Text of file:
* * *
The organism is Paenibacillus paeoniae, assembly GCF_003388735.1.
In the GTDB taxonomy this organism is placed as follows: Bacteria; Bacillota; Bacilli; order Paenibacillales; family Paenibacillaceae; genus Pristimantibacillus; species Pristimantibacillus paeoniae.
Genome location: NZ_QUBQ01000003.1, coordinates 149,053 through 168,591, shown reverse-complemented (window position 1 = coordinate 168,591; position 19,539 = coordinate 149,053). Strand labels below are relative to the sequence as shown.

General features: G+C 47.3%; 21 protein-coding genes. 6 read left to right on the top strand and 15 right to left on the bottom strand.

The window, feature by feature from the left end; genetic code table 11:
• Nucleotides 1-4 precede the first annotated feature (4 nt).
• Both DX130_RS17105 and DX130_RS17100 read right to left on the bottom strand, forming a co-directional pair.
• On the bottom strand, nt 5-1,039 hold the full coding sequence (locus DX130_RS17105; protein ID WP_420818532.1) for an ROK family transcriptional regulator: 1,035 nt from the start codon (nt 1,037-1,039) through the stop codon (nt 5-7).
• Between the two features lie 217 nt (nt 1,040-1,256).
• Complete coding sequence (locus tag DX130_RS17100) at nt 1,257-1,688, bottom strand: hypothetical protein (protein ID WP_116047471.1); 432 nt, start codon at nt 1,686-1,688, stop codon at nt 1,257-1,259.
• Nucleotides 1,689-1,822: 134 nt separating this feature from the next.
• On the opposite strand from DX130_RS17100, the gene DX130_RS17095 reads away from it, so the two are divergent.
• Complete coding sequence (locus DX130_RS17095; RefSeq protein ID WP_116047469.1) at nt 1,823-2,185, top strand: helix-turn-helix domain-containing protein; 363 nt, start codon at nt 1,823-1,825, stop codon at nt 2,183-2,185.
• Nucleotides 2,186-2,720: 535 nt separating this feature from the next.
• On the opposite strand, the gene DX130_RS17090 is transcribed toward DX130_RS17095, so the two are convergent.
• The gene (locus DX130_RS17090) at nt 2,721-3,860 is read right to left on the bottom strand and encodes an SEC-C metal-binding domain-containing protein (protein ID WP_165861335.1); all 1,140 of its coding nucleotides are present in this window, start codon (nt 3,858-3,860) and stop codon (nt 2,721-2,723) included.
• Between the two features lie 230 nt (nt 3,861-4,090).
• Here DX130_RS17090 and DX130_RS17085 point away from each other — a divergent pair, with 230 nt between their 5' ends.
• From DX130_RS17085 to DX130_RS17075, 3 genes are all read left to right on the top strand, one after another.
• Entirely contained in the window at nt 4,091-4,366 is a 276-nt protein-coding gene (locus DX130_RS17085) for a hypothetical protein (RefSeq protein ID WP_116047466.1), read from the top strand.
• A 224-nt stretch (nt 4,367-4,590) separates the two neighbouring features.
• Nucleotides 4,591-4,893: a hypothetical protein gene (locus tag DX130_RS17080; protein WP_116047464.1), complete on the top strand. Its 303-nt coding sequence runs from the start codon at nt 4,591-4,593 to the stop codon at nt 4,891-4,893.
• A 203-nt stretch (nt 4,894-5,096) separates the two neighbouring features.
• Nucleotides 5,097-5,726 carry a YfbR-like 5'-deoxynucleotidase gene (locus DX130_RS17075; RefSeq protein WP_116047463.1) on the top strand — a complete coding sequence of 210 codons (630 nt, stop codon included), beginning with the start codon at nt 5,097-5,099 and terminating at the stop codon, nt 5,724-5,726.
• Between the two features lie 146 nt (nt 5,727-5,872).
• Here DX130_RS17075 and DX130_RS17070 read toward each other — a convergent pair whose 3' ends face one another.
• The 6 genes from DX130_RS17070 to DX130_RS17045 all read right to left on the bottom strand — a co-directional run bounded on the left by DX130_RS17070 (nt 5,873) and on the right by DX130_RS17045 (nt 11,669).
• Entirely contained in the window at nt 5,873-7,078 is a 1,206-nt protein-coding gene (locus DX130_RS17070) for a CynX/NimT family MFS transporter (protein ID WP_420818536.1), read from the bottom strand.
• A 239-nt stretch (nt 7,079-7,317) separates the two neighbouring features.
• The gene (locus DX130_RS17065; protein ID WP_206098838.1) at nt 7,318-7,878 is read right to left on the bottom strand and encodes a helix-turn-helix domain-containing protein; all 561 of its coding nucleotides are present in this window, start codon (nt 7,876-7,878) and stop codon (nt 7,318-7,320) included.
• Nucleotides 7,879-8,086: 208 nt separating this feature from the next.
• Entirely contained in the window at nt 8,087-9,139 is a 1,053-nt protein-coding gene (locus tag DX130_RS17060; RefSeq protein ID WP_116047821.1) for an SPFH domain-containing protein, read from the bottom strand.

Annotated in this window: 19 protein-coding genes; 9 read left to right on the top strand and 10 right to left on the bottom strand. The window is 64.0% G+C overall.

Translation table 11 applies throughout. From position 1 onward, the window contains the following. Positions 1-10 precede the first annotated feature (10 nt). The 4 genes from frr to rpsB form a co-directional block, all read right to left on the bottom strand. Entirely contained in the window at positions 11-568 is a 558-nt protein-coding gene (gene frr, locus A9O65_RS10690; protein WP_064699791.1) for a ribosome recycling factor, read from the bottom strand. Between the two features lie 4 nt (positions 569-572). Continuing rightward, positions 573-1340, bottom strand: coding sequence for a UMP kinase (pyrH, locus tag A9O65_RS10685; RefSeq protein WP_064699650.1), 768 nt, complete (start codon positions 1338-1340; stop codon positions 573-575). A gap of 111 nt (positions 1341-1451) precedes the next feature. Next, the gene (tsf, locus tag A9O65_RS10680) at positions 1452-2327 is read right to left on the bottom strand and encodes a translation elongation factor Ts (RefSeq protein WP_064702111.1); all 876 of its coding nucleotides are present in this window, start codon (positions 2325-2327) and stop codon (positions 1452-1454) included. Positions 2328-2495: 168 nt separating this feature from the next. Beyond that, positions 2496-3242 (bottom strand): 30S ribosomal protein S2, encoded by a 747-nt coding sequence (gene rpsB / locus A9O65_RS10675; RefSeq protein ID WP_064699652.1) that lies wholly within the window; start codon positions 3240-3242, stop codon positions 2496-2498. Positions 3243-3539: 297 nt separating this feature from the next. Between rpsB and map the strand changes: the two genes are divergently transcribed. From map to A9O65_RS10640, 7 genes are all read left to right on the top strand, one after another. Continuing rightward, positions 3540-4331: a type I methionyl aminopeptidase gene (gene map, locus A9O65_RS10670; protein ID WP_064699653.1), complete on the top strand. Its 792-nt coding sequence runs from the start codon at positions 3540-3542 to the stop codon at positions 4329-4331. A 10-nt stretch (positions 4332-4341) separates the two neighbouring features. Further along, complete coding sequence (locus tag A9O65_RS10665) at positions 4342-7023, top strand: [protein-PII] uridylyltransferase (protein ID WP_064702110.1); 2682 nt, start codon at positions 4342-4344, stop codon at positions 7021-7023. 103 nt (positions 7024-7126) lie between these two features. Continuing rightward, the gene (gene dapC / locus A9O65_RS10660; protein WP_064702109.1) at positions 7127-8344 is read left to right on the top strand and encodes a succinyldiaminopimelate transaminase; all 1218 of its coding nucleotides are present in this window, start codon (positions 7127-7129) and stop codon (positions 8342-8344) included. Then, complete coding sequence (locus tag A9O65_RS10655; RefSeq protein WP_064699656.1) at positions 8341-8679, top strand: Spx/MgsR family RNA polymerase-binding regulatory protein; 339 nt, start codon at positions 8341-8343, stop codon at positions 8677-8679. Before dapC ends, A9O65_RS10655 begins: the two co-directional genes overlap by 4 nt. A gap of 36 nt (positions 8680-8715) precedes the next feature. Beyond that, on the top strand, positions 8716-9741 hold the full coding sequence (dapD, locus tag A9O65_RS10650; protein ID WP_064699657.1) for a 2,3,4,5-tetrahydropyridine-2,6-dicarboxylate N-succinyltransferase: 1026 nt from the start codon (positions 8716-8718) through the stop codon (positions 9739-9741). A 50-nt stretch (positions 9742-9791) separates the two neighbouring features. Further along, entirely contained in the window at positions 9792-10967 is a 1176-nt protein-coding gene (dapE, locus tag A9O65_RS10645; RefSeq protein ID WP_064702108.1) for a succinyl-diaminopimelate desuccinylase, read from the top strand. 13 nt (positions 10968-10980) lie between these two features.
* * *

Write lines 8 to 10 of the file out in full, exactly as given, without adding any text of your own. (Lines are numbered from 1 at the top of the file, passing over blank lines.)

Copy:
• On the bottom strand, nt 5-1,039 hold the full coding sequence (locus DX130_RS17105; protein ID WP_420818532.1) for an ROK family transcriptional regulator: 1,035 nt from the start codon (nt 1,037-1,039) through the stop codon (nt 5-7).
• Between the two features lie 217 nt (nt 1,040-1,256).
• Complete coding sequence (locus tag DX130_RS17100) at nt 1,257-1,688, bottom strand: hypothetical protein (protein ID WP_116047471.1); 432 nt, start codon at nt 1,686-1,688, stop codon at nt 1,257-1,259.